Ketchikan is an Alaskan city of about 8,200 people located on an island 700 miles south of Anchorage and 700 miles north of Seattle. No bridge connects it to the shore, making it a remote spot to build a broadband network. But the island’s telephone company, KPU Telecommunications (KPUT), has a fiber network reaching every resident. Following the recent completion of a $12 million undersea cable project, service up to 1 Gbps symmetrical is as high-quality and affordable as any location in the lower 48.
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Prior to the cable project, KPUT already had fiber-to-the-home and fiber-to-the-business to the entire island, but fed the network using a competitor’s undersea line, which affected performance and cost. “Starting in 2015, it became clear that ultimately we would exhaust all of our leased capacity, and could not afford to lease any more capacity,” said Ed Cushing, KPUT’s division manager. “So, we were limited in how fast a speed we could offer our customers, and/or our internet service would bog down or brown out during prime time.”
The new underwater cable went into operation on Nov. 7, 2020, after a year of construction. The telco immediately stopped using the leased feed. “At that point, 1.) we immediately began saving money via owning vs. leasing and 2.) we immediately gained a network with unlimited capacity compared to leasing a network with very limited capacity,” Cushing said. “Yes, the new cable pays for itself.”
A KPUT video describing the project compares the Ketchikan cable to the four already existing undersea cables currently connecting Alaska to the lower 48 (see map above). “All four cables cross major fault lines and are vulnerable to seismic activity. KPUT’s new cable does not cross these fault lines making it nearly impervious to going dark following an earthquake,” the video says.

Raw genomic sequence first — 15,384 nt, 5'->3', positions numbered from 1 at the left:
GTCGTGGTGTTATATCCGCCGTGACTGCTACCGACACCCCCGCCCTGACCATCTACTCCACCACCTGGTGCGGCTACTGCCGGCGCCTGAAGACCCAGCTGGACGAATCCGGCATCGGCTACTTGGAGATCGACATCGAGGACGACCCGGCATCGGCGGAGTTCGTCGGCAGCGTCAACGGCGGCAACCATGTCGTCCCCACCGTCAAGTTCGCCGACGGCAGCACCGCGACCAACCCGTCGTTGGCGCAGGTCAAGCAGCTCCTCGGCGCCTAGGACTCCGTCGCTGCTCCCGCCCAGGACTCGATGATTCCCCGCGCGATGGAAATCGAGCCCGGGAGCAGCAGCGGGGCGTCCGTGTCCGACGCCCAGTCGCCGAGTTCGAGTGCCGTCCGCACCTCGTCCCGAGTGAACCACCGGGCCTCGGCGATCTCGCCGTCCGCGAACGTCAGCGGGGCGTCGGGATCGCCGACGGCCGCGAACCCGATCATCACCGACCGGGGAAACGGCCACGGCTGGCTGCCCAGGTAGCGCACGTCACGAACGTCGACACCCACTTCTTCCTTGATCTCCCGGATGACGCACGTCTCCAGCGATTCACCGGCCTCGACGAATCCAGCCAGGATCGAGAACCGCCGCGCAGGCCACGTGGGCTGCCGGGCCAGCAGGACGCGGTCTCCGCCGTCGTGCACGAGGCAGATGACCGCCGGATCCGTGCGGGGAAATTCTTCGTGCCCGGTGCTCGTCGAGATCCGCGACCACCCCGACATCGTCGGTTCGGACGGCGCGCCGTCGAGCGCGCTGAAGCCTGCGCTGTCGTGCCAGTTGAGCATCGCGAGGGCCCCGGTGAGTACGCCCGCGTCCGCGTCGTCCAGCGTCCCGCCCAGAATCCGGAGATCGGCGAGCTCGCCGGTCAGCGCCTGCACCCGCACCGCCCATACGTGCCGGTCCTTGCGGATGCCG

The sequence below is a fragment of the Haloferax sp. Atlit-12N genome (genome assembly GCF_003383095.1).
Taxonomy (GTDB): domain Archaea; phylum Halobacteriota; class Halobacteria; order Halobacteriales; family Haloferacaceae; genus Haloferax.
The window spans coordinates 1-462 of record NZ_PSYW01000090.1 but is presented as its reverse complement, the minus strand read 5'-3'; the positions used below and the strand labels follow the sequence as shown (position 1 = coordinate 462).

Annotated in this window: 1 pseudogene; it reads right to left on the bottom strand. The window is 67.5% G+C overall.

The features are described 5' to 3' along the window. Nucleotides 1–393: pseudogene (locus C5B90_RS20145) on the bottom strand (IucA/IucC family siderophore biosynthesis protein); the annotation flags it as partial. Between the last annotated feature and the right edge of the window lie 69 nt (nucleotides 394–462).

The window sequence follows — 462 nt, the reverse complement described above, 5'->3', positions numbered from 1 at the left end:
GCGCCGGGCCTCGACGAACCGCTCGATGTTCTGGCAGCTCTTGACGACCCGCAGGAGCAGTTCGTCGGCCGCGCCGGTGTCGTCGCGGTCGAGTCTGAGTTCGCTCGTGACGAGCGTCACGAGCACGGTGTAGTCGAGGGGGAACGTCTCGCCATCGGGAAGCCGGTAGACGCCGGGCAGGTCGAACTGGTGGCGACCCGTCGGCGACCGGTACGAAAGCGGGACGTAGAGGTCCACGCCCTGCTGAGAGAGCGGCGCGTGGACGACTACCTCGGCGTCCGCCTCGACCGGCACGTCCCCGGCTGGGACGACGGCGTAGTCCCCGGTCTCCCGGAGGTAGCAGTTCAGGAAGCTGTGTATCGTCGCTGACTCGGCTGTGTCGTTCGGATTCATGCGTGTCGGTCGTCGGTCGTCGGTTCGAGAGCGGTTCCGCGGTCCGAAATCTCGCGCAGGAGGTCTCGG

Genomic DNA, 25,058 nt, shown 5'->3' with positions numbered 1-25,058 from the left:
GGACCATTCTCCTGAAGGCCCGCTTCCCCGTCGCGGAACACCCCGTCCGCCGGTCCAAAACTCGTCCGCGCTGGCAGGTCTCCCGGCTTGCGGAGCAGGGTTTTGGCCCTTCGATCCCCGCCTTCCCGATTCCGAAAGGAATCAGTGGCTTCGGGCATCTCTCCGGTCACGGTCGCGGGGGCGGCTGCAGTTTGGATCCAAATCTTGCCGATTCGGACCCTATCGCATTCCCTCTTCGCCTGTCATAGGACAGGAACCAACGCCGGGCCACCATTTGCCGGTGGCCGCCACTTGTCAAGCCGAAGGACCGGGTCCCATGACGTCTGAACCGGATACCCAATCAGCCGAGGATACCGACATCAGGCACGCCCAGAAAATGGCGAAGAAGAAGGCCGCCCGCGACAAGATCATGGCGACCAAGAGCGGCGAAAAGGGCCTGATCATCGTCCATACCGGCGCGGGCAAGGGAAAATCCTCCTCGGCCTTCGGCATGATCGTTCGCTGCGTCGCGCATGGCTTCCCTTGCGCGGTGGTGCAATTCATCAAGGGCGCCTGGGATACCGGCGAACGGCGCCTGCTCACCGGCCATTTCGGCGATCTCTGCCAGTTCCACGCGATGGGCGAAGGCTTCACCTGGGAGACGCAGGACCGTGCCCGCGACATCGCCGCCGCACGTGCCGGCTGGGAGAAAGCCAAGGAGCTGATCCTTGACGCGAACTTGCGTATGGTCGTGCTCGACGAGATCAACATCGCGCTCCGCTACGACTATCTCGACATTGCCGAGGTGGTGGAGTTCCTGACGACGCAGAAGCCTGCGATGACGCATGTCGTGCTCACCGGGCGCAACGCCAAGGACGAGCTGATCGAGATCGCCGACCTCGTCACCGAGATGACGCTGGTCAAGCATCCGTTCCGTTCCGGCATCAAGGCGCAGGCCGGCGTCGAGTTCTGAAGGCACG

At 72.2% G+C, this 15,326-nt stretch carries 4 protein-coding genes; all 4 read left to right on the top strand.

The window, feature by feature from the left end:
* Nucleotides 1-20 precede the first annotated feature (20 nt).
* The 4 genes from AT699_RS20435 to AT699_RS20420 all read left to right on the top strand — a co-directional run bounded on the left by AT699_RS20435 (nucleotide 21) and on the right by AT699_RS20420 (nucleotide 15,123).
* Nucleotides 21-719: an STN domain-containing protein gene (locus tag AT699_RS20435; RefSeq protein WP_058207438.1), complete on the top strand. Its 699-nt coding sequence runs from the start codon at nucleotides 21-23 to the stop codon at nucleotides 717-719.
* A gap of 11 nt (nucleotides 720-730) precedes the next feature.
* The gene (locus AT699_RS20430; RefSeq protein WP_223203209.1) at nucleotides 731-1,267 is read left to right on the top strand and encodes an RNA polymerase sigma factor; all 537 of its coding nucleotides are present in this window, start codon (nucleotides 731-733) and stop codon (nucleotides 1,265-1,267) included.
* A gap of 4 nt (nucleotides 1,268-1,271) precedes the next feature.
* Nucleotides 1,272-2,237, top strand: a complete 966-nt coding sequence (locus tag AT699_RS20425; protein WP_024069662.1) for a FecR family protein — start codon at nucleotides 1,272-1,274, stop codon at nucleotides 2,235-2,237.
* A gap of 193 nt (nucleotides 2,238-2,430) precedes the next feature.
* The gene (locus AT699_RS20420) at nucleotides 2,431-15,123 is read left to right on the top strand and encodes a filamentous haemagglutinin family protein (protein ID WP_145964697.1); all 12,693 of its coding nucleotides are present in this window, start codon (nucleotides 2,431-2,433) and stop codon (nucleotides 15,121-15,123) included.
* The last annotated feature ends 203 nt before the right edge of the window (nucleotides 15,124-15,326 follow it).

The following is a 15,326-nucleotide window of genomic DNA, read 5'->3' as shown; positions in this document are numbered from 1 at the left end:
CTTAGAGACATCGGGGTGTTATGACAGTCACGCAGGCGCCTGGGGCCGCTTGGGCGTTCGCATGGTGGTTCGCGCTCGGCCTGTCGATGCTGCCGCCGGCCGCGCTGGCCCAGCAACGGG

The other cables go out to sea to connect several points in Alaska. KPUT instead cut the line’s needed undersea distance to 100 miles by routing through Prince Rupert, BC, and using Canadian fiber networks to complete the connection to a Seattle access point. “Between Ketchikan and Seattle, latency is approximately 25 [milliseconds], which is excellent,” Cushing said.
Along with the top 1 gigabit tier, KPUT is offering 150, 350 and 650 Mbps options, each symmetrical, or same speed in both directions. Cushing calls it “the gold standard for people who game, who participate in Zoom meetings and for professionals or students who must upload large files.”
The availability of middle-mile links from remote communities to internet access points is a major issue in much of rural America. The Ketchikan experience demonstrates how smart investment and planning can solve extreme middle-mile problems.
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